Chris Jeffery says of the Arts Centre, “It not only provides the very best facilities for our artists, musicians and performers, but it is the centrepiece of a jigsaw of on-going development of the campus.”
The side view with main school reception in the background
Here you can see the link walkway through to the existing hall
Looking up the side of the building towards Photographic Lane, with the car park now situated on the old tennis courts area, keeping them well away from the playground
Moving inside, we have a 100+ seater auditorium, with full lighting rig and control box. The seating is retractable to create an open space for orchestra rehearsals and other events.
The art school is dedicated to Ed De Nunzio, Bootham Old Scholar 2005-10, who died in a tragic accident only a year after leaving school. Ed was a much loved member of the community.
Art work goes up
And what were once the music practice rooms have become art carrels for the senior students
The upper floor with music teaching and practice rooms
A singing lesson
A break time coffee in the arts centre foyer - and feeling right at home!
Early morning and Bootham's Art Centre awaits a new day
and this photo shows how the completely refurbished old music block has been incorporated into the overall design - nothing wasted!
A sculpture area, created in the rear courtyard
The ground floor entrance leads down to the art department
One of the art teaching rooms
This was once the old music teaching room - now an art studio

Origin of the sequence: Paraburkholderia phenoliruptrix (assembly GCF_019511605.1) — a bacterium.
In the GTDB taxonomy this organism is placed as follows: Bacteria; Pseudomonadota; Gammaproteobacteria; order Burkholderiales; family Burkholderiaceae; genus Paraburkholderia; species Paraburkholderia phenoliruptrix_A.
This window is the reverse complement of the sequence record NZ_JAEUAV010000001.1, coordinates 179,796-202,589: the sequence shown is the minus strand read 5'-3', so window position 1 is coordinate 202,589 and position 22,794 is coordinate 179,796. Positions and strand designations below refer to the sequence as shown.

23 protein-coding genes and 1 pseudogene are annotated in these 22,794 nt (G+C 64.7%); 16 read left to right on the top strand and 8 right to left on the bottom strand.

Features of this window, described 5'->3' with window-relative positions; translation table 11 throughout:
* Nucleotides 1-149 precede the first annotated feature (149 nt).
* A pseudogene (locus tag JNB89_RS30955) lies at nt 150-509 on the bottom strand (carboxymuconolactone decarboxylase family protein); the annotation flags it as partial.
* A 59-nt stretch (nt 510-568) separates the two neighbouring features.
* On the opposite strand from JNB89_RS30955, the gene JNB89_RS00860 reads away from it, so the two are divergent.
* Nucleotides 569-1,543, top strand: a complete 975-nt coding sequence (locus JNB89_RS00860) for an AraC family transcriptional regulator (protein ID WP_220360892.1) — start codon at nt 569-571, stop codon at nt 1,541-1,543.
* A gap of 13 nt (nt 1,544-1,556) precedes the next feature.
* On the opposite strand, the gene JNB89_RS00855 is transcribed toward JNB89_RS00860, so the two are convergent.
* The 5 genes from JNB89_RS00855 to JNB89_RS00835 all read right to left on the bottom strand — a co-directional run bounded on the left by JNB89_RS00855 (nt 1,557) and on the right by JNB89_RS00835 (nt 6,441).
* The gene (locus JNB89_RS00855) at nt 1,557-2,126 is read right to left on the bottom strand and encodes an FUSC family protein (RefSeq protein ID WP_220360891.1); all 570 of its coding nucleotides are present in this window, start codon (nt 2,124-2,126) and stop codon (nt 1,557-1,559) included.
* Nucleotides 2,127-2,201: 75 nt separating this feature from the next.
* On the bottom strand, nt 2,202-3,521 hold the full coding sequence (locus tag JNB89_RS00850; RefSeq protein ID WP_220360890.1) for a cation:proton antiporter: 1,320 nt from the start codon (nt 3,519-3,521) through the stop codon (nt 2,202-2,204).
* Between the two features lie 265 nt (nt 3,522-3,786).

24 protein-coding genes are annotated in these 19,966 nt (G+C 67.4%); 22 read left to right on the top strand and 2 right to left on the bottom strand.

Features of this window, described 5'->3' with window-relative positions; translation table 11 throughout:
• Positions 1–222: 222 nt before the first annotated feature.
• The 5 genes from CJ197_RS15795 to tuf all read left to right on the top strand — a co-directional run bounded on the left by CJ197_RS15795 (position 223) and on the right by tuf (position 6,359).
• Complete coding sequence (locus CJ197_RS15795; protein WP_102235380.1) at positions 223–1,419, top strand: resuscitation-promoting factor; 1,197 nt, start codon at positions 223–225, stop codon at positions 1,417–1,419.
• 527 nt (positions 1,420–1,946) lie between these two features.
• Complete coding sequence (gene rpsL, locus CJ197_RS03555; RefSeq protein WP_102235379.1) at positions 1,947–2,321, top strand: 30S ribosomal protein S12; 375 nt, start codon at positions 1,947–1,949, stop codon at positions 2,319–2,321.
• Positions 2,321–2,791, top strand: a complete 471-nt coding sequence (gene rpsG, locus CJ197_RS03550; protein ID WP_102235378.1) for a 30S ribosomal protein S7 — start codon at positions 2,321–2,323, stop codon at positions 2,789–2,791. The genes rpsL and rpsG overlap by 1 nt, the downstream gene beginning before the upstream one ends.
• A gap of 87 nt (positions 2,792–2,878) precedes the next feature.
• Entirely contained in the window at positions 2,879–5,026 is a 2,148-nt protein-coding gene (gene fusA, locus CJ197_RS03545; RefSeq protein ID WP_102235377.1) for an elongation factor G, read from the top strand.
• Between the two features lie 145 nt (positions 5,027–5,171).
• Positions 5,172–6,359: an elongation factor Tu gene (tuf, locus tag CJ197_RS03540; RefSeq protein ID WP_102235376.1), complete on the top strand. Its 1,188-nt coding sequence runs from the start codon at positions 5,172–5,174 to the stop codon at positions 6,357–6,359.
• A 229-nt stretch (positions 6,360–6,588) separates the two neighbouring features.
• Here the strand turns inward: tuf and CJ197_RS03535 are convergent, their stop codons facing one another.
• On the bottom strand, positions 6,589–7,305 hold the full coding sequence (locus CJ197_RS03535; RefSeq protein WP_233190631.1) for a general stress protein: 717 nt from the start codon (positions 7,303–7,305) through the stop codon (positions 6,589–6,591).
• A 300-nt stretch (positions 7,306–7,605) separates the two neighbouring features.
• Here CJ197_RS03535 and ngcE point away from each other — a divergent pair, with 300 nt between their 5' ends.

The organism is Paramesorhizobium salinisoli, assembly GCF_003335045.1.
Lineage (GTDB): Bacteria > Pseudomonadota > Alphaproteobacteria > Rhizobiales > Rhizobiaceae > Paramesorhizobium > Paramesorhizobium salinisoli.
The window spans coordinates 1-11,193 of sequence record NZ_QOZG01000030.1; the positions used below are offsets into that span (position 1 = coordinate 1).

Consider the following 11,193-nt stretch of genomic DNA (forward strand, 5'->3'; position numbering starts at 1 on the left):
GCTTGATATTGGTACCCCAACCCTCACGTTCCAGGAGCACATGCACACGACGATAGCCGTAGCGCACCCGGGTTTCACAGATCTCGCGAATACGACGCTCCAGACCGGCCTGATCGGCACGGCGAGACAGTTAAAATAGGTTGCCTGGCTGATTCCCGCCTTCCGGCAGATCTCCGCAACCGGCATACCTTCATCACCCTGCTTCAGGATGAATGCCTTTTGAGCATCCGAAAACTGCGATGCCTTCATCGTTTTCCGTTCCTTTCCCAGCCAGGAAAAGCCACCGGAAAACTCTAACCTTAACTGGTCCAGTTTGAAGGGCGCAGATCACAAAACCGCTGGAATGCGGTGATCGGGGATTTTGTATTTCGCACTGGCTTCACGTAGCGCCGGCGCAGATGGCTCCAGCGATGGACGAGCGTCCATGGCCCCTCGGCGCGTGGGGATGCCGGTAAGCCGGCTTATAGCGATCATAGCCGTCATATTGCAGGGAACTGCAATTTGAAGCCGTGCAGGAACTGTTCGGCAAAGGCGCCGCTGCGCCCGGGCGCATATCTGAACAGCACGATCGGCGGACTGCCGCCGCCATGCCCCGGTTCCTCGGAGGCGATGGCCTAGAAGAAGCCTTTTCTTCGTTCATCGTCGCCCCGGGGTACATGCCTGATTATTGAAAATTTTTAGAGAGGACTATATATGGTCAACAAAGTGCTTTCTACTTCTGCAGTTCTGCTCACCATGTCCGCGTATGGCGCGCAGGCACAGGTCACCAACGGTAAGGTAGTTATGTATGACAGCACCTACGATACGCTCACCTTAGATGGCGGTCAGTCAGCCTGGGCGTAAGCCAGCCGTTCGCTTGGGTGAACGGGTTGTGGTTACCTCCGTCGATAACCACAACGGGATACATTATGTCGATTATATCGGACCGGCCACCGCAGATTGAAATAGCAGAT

Students get to find their way round
A music theory lesson underway
Guitar practice in the auditorium
John Squires, the lead architect on the development, said, “The school wanted us to develop a design that complements the scale and quality of the adjoining ‘brutalist concrete’ Assembly Hall, a bold statement of architecture from the 1960s, whilst introducing a new vision that responds to the demands of sustainable development. Our design aims to provide a vibrant, lively and creative space that will draw people in and encourage them to stay. Sensitive and respectful to its surroundings; this isn’t a grand commercial statement, but something more refined.
Wherever possible, we’ve retained and embedded the existing building into the new structure as this reflects Bootham’s commitment to retain, re-use and refurbish; the evolution of the buildings is gradual and sensitive. I hope there’s a feeling of openness; we’ve framed the view of the Minster on the first floor and created an open gallery between the ground and first floors that should produce a lively, creative, flow of people. This is a space where people can share and collaborate.”